by Congressman Dennis Kucinich
Washington, Oct 30, 2009
Congressman Dennis Kucinich (D-OH) sent a letter Comptroller of the Currency, Mr. John Dugan, requesting an investigation of the effect on consumer credit scores of some bank practices in advance of the enactment of the Credit Card Accountability Responsibility and Disclosure Act.
Consumer credit scores, originally developed to measure a consumer’s creditworthiness, have become much more influential in a consumer’s life. Credit scores are now used in writing insurance policies and even in determining employability. Kucinich is concerned that some practices, such as charging “inactivity fees” for unused credit, have the potential to damage consumer credit scores.
“Consumers who have worked hard to maintain a healthy credit score will be faced with an unfair choice: they can either pay a new annual fee to maintain available credit levels and the healthy credit score that comes along with it, or cancel unused cards, lose their creditworthiness, and pay higher interest rates on loans,” writes Kucinich in the letter.
“It is simply outrageous that at a time when the American people are being encouraged to increase their savings and spend more responsibly, some credit card companies are preparing to punish their customers for doing precisely that.”
The full text of the letter follows:
October 29, 2009
The Honorable John C. Dugan
Comptroller of the Currency
United States Department of the Treasury
250 E Street SW
Washington, D.C. 20219-0001
Dear Comptroller Dugan:
I write to you with deep concern regarding deceptive practices of credit card issuers and I appeal to you to exercise your authority to protect credit card consumers.
When Congress passed the Credit Card Accountability Responsibility and Disclosure Act, I was concerned that credit card issuers would see the enactment date of the law as a deadline by which to implement consumer-unfriendly provisions. My suspicions have been confirmed by recent news reports outlining certain practices that some credit card issuers have instituted to collect fees in advance of the law’s effective date.
One such nefarious invention is an “inactivity fee,” which reportedly some credit card issuers are assessing, on credit card holders who are not using their credit card. Imagine, a fee on consumers who don’t overspend on their credit cards. It is simply outrageous that at a time when the American people are being encouraged to increase their savings and spend more responsibly, some credit card companies are preparing to punish their customers for doing precisely that.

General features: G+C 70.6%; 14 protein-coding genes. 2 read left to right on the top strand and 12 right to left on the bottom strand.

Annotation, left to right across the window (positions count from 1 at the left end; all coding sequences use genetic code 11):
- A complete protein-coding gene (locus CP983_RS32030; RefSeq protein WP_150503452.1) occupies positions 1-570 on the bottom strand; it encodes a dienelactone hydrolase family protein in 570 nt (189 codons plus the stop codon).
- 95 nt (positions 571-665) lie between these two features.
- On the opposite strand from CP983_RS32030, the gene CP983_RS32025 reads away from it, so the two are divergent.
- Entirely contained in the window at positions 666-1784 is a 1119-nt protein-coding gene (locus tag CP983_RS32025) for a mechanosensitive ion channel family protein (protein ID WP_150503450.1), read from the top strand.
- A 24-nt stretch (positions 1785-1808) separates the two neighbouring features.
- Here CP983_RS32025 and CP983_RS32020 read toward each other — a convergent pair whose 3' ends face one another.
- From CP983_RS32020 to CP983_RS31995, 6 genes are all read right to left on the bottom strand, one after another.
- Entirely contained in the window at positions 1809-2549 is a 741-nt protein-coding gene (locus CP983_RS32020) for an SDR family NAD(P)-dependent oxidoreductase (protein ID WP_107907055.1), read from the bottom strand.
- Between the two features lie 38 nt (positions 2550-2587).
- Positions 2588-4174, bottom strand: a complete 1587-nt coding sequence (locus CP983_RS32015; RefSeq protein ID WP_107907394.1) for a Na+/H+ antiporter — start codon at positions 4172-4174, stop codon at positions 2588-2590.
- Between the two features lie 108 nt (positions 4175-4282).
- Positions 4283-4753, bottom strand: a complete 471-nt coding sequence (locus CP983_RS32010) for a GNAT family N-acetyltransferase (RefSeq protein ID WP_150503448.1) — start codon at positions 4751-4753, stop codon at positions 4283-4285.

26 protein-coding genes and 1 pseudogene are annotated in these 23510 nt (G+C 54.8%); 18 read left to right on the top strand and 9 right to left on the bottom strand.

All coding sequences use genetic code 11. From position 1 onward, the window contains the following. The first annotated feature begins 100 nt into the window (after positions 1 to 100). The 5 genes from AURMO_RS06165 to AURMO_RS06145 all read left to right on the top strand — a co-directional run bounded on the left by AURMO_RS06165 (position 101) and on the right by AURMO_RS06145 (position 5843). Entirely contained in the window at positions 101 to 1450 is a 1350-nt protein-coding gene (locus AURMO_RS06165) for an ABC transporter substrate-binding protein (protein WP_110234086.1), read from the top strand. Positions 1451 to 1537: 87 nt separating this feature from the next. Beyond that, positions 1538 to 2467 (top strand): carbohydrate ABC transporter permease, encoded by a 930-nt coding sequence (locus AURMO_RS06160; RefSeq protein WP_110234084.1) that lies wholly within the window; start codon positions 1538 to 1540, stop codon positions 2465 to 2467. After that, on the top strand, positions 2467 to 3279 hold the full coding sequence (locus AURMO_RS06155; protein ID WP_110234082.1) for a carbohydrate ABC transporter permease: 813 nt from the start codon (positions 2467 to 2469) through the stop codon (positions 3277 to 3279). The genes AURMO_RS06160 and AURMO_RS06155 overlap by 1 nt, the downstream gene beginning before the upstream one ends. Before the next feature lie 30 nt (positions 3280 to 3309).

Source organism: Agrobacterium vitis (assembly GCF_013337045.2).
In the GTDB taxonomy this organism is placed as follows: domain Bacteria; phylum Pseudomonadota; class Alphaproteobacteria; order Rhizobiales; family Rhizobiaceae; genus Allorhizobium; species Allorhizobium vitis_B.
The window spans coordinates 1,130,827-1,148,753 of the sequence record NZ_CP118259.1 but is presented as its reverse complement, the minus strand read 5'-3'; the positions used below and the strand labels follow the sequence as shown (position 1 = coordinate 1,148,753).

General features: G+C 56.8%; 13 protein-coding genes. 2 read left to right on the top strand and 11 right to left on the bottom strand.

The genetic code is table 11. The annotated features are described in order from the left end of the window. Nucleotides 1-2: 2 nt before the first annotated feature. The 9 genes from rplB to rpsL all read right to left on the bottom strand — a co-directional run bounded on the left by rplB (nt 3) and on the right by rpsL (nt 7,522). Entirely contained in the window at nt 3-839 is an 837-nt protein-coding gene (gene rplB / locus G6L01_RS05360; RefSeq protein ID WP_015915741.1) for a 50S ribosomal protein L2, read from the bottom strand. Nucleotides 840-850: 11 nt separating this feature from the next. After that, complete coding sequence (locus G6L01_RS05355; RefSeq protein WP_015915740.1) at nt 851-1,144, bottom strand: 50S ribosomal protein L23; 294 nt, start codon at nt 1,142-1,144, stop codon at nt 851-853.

Consumers who elect not to pay the inactivity fee will not be able to avoid punishment either. As a consequence of not paying the inactivity fee, consumers will forfeit their inactive credit card. They will then have less available credit, relative to actual debt. The credit scoring industry monitors the relationship between these amounts, which is known as the “credit utilization ratio.” The credit utilization ratio is an important element in a consumer’s credit score, and the higher the credit utilization ratio, the lower the credit score. A lower credit score can have far-reaching unrelated effects, such as eligibility for employment or life insurance.
Thus, consumers who have worked hard to maintain a healthy credit score will be faced with an unfair choice: they can either pay a new annual fee to maintain available credit levels and the healthy credit score that comes along with it, or cancel unused cards, lose their creditworthiness, and pay higher interest rates on loans.
As the regulator for national banks, the Office of the Comptroller of the Currency (OCC) has the authority and the obligation to protect bank customers from unfair and abusive practices. The practice of charging credit card holders an inactivity fee for unused credit warrants your attention and further investigation. I am therefore asking that you immediately review this practice and investigate its potential effect on consumer credit scores.
Thank you for your attention to this matter. I look forward to your timely response.
Dennis J. Kucinich
Member of Congress